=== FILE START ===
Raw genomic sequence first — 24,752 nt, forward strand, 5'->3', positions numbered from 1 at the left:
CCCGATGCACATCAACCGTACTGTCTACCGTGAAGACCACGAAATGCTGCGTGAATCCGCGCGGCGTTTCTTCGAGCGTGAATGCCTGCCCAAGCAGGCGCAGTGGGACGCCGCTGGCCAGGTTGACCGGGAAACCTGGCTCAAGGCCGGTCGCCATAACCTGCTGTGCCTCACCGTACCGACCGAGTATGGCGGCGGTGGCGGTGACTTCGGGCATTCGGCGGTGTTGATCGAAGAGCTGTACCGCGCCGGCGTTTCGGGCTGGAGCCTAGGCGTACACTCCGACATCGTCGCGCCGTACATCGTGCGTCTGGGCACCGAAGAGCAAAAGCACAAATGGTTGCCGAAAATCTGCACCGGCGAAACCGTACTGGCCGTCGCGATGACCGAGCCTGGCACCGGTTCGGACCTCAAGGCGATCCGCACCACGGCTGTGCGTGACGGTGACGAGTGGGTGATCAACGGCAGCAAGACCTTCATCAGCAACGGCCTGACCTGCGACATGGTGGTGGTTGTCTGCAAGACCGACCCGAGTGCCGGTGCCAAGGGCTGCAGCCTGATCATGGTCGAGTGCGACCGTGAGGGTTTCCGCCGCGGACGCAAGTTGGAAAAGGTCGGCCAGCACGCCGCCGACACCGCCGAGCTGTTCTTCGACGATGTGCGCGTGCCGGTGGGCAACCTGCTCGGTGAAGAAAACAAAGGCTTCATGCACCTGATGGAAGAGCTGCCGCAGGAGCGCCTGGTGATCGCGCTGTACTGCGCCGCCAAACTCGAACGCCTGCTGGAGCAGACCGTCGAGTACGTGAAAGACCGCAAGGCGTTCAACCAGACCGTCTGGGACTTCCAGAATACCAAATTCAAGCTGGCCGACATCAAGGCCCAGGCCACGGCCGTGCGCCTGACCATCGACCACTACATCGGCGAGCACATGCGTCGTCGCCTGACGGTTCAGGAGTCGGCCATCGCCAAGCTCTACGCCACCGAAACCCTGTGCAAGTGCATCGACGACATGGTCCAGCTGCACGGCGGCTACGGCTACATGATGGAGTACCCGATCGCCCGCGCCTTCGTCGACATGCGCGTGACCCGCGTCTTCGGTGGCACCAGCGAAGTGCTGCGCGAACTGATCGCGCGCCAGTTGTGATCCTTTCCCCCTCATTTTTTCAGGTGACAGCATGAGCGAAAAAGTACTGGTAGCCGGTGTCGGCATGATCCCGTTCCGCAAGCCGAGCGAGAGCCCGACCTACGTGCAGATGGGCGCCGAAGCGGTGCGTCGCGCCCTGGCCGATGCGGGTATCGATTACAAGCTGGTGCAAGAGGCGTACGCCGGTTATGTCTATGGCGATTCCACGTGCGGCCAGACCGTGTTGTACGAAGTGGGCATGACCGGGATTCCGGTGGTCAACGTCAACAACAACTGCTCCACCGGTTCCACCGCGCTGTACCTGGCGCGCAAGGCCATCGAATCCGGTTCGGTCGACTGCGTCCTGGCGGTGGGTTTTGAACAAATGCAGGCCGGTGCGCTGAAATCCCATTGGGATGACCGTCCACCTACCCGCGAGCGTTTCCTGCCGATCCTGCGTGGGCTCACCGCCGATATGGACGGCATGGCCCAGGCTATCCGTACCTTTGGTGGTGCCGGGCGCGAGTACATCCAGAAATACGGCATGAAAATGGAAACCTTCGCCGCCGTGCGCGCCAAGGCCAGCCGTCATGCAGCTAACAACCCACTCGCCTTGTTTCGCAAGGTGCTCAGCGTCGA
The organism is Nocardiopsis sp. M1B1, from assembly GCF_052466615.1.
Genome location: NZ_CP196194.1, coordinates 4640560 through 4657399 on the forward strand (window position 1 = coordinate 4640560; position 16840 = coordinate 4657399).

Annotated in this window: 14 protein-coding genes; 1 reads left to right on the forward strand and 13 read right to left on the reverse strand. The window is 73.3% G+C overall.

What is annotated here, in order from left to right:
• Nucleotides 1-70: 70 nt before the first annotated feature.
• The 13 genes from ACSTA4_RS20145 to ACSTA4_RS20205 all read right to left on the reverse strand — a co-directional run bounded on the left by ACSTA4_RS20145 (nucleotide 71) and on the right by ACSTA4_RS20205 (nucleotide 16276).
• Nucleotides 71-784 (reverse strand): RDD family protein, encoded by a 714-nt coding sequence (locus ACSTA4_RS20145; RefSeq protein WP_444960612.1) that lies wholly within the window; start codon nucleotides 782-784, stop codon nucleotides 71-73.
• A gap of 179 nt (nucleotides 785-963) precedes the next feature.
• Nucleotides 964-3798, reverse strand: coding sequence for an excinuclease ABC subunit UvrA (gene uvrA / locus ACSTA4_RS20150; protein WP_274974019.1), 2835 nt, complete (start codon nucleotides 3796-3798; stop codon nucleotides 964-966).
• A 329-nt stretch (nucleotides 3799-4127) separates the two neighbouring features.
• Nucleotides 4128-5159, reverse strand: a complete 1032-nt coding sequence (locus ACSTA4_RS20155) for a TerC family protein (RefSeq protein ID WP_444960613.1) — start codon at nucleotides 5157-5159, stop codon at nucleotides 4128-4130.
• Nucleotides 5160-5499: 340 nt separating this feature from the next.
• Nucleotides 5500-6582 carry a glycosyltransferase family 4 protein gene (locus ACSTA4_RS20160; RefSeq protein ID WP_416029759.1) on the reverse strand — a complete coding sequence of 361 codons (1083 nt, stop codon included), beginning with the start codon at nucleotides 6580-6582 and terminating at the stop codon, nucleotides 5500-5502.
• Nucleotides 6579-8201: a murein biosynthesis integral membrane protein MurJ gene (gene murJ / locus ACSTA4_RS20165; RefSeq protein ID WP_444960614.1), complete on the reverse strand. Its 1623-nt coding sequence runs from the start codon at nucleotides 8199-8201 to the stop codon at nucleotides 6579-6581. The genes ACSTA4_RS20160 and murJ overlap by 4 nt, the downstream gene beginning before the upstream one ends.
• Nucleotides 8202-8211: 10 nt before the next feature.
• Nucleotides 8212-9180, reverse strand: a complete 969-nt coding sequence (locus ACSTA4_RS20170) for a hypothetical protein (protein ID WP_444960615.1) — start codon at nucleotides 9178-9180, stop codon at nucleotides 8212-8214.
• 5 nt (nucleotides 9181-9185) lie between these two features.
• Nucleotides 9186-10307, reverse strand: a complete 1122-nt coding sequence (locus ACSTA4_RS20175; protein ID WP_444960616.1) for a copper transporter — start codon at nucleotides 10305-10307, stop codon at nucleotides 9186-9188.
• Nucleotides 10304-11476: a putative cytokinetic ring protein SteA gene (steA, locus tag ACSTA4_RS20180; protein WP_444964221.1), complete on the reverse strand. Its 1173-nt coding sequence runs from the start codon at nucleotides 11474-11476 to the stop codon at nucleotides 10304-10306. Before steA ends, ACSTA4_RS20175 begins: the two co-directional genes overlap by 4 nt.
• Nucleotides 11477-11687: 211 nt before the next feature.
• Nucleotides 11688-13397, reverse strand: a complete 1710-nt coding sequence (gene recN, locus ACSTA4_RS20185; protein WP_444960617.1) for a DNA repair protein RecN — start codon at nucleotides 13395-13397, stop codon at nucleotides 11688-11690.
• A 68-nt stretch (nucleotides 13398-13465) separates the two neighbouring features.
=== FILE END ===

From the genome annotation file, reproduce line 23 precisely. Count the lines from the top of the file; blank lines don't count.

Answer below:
• Nucleotides 11688-13397, reverse strand: a complete 1710-nt coding sequence (gene recN, locus ACSTA4_RS20185; protein WP_444960617.1) for a DNA repair protein RecN — start codon at nucleotides 13395-13397, stop codon at nucleotides 11688-11690.